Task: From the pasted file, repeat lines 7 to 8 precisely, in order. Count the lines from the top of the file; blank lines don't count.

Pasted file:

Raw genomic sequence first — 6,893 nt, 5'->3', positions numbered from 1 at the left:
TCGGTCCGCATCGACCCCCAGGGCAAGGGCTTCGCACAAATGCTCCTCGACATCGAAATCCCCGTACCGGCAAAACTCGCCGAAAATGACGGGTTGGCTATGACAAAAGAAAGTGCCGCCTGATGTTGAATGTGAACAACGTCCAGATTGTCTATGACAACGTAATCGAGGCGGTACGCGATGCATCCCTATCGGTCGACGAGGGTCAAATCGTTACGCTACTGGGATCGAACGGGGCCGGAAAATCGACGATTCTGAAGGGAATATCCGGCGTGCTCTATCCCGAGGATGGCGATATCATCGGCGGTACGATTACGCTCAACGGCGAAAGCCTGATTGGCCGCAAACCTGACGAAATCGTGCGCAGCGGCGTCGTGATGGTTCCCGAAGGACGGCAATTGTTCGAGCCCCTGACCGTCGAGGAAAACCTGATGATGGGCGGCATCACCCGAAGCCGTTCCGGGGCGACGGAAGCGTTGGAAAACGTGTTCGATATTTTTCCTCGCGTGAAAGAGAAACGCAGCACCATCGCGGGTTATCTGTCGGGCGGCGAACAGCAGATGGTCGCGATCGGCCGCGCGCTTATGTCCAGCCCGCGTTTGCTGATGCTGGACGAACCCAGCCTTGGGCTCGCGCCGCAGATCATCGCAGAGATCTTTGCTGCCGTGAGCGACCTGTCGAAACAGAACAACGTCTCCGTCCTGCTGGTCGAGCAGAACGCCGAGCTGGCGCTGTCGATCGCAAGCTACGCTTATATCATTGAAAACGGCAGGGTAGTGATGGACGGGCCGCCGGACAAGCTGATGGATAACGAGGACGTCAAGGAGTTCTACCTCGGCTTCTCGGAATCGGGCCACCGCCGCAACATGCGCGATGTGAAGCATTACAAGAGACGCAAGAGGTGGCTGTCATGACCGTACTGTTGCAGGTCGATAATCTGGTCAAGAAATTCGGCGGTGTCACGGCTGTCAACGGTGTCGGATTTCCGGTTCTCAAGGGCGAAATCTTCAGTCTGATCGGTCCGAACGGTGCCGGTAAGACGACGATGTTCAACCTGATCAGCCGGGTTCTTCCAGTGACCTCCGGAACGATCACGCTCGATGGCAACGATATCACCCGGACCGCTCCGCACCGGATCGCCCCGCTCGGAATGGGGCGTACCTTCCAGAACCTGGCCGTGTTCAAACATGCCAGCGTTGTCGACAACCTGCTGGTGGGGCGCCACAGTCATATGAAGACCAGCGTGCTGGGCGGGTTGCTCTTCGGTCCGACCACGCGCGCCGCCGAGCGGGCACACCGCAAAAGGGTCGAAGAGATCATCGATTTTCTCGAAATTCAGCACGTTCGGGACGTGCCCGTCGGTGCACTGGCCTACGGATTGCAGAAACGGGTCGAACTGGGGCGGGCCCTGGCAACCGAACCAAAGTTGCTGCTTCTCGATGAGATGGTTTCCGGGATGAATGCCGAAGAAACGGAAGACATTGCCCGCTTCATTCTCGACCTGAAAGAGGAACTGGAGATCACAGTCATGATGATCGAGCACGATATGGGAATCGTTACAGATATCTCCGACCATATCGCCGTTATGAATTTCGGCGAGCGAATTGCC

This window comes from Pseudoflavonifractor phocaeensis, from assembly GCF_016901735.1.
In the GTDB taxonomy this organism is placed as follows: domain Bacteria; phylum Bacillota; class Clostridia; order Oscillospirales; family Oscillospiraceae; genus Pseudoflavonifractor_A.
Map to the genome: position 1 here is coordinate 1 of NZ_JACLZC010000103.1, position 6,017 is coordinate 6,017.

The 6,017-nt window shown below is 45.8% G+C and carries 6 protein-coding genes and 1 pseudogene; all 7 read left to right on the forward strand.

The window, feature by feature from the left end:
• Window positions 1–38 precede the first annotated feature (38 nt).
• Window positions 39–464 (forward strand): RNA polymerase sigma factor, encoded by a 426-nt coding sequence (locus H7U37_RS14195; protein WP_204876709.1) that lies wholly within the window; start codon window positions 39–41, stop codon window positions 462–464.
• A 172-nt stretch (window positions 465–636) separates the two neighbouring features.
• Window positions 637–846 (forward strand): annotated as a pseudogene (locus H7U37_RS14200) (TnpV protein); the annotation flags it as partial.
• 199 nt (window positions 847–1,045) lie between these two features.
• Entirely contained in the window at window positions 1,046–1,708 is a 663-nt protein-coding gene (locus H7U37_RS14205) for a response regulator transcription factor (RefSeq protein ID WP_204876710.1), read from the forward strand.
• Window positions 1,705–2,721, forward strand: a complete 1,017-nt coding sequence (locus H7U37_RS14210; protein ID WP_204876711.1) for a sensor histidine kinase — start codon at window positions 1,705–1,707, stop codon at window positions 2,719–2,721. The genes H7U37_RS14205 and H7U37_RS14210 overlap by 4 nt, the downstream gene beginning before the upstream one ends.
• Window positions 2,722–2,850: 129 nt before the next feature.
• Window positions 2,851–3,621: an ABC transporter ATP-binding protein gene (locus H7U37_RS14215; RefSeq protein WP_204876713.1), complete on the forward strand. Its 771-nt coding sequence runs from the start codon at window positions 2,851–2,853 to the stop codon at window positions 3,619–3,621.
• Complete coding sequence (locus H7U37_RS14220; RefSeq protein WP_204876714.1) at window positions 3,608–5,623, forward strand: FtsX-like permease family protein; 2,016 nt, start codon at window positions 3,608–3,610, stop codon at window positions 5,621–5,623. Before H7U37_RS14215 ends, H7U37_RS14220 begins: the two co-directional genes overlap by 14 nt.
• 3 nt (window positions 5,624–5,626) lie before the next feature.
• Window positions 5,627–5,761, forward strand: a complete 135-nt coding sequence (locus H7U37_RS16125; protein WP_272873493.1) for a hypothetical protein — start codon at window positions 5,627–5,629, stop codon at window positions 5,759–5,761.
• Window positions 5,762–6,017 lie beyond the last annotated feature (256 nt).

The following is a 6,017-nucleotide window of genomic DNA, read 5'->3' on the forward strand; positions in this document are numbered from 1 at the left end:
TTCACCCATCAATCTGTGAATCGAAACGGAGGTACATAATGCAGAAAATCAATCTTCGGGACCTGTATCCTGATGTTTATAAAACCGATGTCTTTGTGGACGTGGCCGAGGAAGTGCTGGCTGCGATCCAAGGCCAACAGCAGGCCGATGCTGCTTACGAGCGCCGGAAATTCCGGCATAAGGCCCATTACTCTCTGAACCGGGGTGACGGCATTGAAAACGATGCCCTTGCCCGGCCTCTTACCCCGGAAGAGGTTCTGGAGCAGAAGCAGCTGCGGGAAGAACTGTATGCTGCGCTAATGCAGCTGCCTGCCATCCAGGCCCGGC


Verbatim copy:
The window, feature by feature from the left end:
• Window positions 1–38 precede the first annotated feature (38 nt).